Benefits of Music Education: the Harmonious Path to Success
How it works
Music plays a key role in society today. People listen to music in the car on the way to work or school to distract them from the bore of the drive, in the house while cleaning or doing homework to help them focus on their tasks, and at parties to increase the level of fun and entertainment. People begin to hear and understand music starting at the beginning of development as newborn children. Music has the power to change the way people act, think, and feel.
While in the developmental stages of life, music has the ability to affect the development of linguistic skills, literacy, numeracy skills, and overall intellectual development of children.
Learning and Music
Learning can be divided into two general categories: conscious learning and unconscious learning. Many things that are learned, such as tying shoes, are learned through direct teaching. These skills fall under the conscious learning category. Skills such as speech patterns and linguistic processing are learned unconsciously through the things that we experience and become accustomed to early on in childhood. “Speech and music have some shared processing systems” (Hallam, 2010). This enables children to learn speech skills more efficiently through music.
Music’s Influence on Speech Skills
When people listen to music, they unconsciously process the speech patterns and tonal differences in the voice of the singers. Speech is not a monotone thing. As a person speaks, each word or syllable has a slightly different pitch. Those who are older and more mature tend to have lower-toned voices than those who are still developing. Through music, young children are able to correlate pitches better, which helps them to understand speech more clearly and efficiently (Hoffer et al., 1973). The rhythms and pulse within music also help children to understand speech better. In music, there is a constant pulse or beat throughout the song. The human speech also contains a pulse, or cadence, throughout. Children are able to connect the understanding of a pulse in music to the varying cadences of speech that are required to communicate effectively with others. “ Musical training seems to develop skills which may enhance the perception of these patterns [in speech]” (Hallam, 2010). Music also helps children to develop the skills to distinguish between rapidly changing sounds. Music often has fast-paced, changing melodies and harmonies. Because of the understanding gained through music, children are able to comprehend speech faster than those without the skills developed through music.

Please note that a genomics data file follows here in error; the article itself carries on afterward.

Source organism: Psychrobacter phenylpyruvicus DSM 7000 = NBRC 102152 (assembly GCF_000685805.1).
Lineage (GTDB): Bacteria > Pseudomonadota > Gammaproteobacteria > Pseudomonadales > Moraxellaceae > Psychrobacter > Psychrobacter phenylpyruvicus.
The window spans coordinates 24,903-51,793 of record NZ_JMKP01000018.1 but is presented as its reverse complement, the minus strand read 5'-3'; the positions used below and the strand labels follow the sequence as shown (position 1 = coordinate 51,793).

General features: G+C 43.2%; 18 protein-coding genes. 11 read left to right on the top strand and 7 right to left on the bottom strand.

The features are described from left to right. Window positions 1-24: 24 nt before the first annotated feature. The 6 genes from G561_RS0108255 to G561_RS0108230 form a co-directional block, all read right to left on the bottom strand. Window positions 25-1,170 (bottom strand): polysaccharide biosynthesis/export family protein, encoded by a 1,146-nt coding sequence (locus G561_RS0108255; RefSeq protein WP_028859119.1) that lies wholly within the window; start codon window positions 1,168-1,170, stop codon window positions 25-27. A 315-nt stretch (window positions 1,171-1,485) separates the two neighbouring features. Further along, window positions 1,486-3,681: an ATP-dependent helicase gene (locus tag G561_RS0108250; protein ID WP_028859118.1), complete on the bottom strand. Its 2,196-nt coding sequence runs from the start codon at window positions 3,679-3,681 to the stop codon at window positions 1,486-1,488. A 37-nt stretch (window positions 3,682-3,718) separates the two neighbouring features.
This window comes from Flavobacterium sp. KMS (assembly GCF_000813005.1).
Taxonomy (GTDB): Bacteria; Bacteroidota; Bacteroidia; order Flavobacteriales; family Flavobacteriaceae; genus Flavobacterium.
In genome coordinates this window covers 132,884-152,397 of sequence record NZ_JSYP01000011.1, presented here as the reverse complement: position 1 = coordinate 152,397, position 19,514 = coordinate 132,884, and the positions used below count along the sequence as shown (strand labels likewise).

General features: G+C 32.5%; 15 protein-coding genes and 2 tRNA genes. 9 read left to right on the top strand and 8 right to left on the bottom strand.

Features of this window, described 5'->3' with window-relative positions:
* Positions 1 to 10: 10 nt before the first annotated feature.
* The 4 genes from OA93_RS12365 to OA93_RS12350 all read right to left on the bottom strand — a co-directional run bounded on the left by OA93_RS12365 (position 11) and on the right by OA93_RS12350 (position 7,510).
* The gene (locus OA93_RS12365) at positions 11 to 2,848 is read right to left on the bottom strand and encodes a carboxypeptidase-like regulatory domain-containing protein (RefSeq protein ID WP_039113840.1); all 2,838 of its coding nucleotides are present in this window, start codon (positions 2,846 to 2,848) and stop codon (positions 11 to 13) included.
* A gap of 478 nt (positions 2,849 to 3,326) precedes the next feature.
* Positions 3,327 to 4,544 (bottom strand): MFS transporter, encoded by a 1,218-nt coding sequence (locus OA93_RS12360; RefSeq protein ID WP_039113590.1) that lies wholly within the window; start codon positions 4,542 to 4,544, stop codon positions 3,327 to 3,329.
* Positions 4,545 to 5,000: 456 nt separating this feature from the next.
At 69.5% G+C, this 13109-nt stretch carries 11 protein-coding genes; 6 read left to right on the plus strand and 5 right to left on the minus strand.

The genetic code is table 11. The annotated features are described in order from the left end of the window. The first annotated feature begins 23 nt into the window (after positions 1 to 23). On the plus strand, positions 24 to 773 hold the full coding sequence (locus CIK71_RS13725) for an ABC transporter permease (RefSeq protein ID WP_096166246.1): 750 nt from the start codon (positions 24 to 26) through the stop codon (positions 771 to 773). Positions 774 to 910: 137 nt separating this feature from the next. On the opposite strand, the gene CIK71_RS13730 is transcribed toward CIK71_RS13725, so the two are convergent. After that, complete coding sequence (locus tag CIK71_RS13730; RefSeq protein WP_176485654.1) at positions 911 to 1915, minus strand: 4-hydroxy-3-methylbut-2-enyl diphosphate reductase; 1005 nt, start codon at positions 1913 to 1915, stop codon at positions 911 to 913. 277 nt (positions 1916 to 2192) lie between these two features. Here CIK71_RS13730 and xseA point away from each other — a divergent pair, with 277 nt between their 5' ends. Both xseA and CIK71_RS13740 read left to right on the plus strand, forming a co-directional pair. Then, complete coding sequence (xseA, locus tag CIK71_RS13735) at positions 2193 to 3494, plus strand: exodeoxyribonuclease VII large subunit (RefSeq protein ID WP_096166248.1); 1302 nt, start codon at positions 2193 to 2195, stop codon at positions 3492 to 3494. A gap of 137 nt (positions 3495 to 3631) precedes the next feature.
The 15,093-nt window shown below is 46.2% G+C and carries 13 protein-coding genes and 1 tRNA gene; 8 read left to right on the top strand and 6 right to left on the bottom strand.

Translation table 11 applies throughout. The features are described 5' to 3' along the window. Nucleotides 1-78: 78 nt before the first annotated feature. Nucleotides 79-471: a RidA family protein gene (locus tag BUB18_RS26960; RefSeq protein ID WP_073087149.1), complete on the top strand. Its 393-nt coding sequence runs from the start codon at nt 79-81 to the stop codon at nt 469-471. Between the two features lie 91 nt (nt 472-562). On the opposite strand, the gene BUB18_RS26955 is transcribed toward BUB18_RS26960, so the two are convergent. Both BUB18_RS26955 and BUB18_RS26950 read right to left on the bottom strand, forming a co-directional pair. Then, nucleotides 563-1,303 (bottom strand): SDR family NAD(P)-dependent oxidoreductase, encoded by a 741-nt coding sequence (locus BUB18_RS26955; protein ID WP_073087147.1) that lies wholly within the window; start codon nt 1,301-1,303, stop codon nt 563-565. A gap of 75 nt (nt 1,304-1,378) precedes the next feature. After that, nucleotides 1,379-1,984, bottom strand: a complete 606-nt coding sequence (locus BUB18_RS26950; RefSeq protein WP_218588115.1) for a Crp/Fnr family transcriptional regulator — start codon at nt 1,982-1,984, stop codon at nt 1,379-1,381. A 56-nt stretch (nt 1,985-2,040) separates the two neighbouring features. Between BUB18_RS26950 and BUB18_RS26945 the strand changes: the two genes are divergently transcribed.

Music’s Impact on Reading and Linguistic Skills
Music has been shown to improve reading capabilities as well as speech comprehension. In one study, a group of seven and eight-year-old students were exposed to music designed to stimulate certain areas of the brain for six months. After the six-month period was over, the group was tested on their literacy skills. The average score of the exposed group versus the control group showed that those exposed to the music scored higher than those who had not (Douglas & Willatts, 1994). Music skills strongly correlate to the awareness of linguistic skills necessary for strong development. Many studies have been conducted that focus on children who are labeled as “slow learners.” These studies have followed the development of reading skills in “slow learners” who are receiving musical instruction and those who are not. It was consistently found that over a period of two or more years, the music group had significantly higher scores than the children not receiving musical training.
Music’s Relationship with Mathematics
Music, specifically rhythmic training, has a strong correlation with early mathematics. Musicians who work with more rhythmically challenging pieces are required to sub-divide the rhythms to make good music—children who have had rhythmic training score higher in mathematics than those who do not. The research on mathematics and music correlation has had mixed results, however. It was found that those students in 8th grade and below have a better chance for improvement in mathematics. This is because the math required in 8th grade and below corresponds more with the mathematics required by musicians. Whitehead, however, found that in high school-aged children, there was little to no correlation between music and mathematics scores (Whitehead, 2001). This is because high school-level mathematics is more advanced than anything that can be learned from rhythmic notation. This shows that rhythmic training during the earlier years of development will help with mathematics more than later rhythmic training.
- Hallam, S. (2010). The power of music: Its impact on the intellectual, social and personal development of children and young people. International Journal of Music Education, 28(3), 269-289.
- Hoffer, C. R., Petrie, H. L., & Hoover, J. D. (1973). Correlations between music training and the reading readiness skills of kindergarten children. Journal of Research in Music Education, 21(1), 47-58.
- Douglas, S., & Willatts, P. (1994). The relationship between musical ability and literacy skills. Journal of Research in Reading, 17(2), 99-107.